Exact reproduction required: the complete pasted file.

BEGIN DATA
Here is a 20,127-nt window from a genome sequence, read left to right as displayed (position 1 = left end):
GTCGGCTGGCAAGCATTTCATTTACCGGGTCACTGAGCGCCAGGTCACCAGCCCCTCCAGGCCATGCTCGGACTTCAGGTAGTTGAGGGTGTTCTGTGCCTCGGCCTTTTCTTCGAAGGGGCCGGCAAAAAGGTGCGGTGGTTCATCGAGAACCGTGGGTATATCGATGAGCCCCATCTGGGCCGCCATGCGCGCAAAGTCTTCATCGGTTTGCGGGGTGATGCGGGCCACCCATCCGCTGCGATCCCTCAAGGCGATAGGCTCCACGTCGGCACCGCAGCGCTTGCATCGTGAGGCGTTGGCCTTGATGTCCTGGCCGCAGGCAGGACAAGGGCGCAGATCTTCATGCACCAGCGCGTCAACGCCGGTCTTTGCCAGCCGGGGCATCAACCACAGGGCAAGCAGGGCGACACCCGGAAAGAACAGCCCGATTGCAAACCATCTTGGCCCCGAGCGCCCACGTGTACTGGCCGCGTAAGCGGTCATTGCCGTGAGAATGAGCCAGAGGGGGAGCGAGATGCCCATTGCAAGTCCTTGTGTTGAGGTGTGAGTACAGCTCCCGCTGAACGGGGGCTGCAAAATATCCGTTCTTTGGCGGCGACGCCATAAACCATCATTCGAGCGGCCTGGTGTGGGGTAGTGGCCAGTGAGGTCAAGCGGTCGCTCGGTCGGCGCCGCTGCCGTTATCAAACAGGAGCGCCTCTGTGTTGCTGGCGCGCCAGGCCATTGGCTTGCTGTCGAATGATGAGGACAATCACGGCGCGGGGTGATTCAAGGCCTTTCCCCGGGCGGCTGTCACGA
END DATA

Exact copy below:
Here is a 20,127-nt window from a genome sequence, read left to right as displayed (position 1 = left end):
GTCGGCTGGCAAGCATTTCATTTACCGGGTCACTGAGCGCCAGGTCACCAGCCCCTCCAGGCCATGCTCGGACTTCAGGTAGTTGAGGGTGTTCTGTGCCTCGGCCTTTTCTTCGAAGGGGCCGGCAAAAAGGTGCGGTGGTTCATCGAGAACCGTGGGTATATCGATGAGCCCCATCTGGGCCGCCATGCGCGCAAAGTCTTCATCGGTTTGCGGGGTGATGCGGGCCACCCATCCGCTGCGATCCCTCAAGGCGATAGGCTCCACGTCGGCACCGCAGCGCTTGCATCGTGAGGCGTTGGCCTTGATGTCCTGGCCGCAGGCAGGACAAGGGCGCAGATCTTCATGCACCAGCGCGTCAACGCCGGTCTTTGCCAGCCGGGGCATCAACCACAGGGCAAGCAGGGCGACACCCGGAAAGAACAGCCCGATTGCAAACCATCTTGGCCCCGAGCGCCCACGTGTACTGGCCGCGTAAGCGGTCATTGCCGTGAGAATGAGCCAGAGGGGGAGCGAGATGCCCATTGCAAGTCCTTGTGTTGAGGTGTGAGTACAGCTCCCGCTGAACGGGGGCTGCAAAATATCCGTTCTTTGGCGGCGACGCCATAAACCATCATTCGAGCGGCCTGGTGTGGGGTAGTGGCCAGTGAGGTCAAGCGGTCGCTCGGTCGGCGCCGCTGCCGTTATCAAACAGGAGCGCCTCTGTGTTGCTGGCGCGCCAGGCCATTGGCTTGCTGTCGAATGATGAGGACAATCACGGCGCGGGGTGATTCAAGGCCTTTCCCCGGGCGGCTGTCACGA